It was only a matter of time until the Great Heathen Army met its Christian counterpart, and in true Vikings fashion, the confrontation arrives quickly. For the most part, Homeland favors action over exposition, but the biggest takeaway involves the Lothbrok brothers and the dissension that builds between Ubbe and Ivar. Still, the visual language of Vikings comes in all shapes and colours, and the powerful character work from Alex Høge Andersen (Ivar) reinforces much of what we have known and suspected about the new Norse leader. The image of a black-hooded Ivar peering down on the Saxons articulates the fact that his opponent has no idea what it’s up against.

Because of Ivar’s meticulous planning and his men’s ability to carry out his orders, the Saxons find themselves quickly trapped, their haughtiness now disappearing. Curiously, it’s not until he sees Aethelwulf abandon his station to go to the rescue of his son that Ivar enters the fray. The glance he gives his helmet as it sits off to the side means one thing: chariot. But it too is a powerful image because Ivar has developed a feeling of invincibility while in his battle vehicle, and it’s unclear whether he was prepared to sit this one out. Does he perceive a weakness in Aethelwulf that calls out to be exploited?

Perhaps the most emotionally charged scene occurs when Ivar is immediately knocked from his chariot only to brutally hack the nearby Saxon soldier to pieces with his axe. Sitting on the ground, helpless with blood covering his face, a dozen or so Saxon soldiers look upon him, seemingly afraid to proceed. His commanding presence is frightening. “Don’t you know who I am? You can’t kill me. I am Ivar the Boneless.” Despite all of the chaos in the square, Bishop Heahmund approaches as Ivar sits, mockingly clapping his hands until the battle intercedes, delaying their inevitable showdown.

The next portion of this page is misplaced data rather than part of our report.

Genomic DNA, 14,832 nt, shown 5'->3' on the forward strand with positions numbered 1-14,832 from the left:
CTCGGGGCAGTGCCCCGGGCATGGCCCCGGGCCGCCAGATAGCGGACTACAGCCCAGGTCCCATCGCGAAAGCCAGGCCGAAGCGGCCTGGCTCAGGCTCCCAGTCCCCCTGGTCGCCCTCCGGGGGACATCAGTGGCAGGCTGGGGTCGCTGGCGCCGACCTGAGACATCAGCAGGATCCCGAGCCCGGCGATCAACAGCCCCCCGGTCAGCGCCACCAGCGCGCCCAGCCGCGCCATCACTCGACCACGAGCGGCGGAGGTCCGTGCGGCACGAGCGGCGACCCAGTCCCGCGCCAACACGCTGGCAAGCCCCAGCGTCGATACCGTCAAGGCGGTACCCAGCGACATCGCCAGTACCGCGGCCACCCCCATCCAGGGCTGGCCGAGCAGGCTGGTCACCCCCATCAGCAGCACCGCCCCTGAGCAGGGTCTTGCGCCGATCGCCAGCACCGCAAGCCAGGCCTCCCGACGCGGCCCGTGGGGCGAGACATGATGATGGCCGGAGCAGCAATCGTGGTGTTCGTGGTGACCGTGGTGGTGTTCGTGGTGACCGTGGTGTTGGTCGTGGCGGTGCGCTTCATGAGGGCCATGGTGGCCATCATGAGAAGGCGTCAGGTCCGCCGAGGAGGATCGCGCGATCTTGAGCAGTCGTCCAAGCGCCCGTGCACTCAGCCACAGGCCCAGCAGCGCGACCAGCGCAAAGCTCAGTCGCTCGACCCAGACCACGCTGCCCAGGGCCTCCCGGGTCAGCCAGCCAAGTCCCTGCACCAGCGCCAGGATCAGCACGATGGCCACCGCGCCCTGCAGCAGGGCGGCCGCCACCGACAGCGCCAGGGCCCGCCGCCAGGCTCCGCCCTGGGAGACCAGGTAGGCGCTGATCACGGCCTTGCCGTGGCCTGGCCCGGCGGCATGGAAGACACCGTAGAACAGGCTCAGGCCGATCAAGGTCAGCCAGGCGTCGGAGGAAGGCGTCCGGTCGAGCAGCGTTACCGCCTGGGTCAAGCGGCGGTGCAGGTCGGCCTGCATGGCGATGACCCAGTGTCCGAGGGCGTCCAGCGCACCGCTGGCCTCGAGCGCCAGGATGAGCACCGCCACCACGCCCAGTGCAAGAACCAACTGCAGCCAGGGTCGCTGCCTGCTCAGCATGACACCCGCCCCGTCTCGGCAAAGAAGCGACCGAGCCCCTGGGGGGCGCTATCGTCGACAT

Though it was only a matter of time until Ubbe broke from his youngest brother, the moment Ivar confronts him about going behind his back to negotiate with the Saxons highlights one of the most visually stunning images of the series. Two white cross windows of the church to which they have retreated after their initial victory, flank Ivar’s head as he chastises his brothers for their betrayal. At this point it’s almost painful to watch Ubbe squirm, and Ivar doesn’t let up. “You made a bad call. You showed yourselves to be weak.” Sensing it’s time to go in for the kill, Ivar demands to be recognised at the leader, and though Ubbe refuses to acknowledge this, it marks the beginning of the end of their relationship.

And while Ivar’s brilliant generalship is on full display, Heahmund and Aethelwulf must slink away in defeat and attempt to figure out how this band of pagans defeated them so soundly. Aethelwulf makes the decision to divide his forces, and in retrospect, it’s difficult to know whether it would have made a difference given Ivar’s ability to anticipate his enemies moves. Seeing Aethelwulf cross the battlefield to save his son appears to have ignited something in Ivar, and perhaps this is a tendency he’ll be able to exploit the next time they meet.

Bishop Heahmund presents just as complex a picture as Ivar. This is a man of God who seems to relish battle, and while his lust for killing may simply tie into his quest to expel the heathens from the land, it appears to be more than that. However, when Ubbe and Hvitserk approach the Saxon camp with an offer to initiate peace talks, the bishop reluctantly defers to the king who tells the Lothbroks that they will have their answer in the morning. Most interesting is Alfred’s suggestion that they grant the land promised by Ecbert even though technically they have the law on their side. Though he’s young, and perhaps speaks out of place, his proposition directly challenges the desire of  the displeased Heahmund who wants to annihilate the Northmen where they stand.

Ultimately, the bishop, whose demeanor bears a strong resemblance to Ivar, will bring God to his side even though diplomacy may be a better approach than a drawn out war. The Vikings have lost battles before, but Ivar seems to be operating at a different level than his father, and whether the king has the stomach for what’s to come remains to be seen. Heahmund, though, appears committed to doing whatever it takes, and it will be interesting to see how long he allows Aethelwulf to set policy.

The political winds are shifting, and Homeland gets the first of many battles to come off to a rousing start. While it’s somewhat disappointing that Lagertha and Bjorn’s stories will have to wait to be addressed, Vikings continues to blend the old with the new amidst a swirling ocean of subterfuge on multiple fronts.

Read Laura’s review of last week’s two-parter, The Departed, here.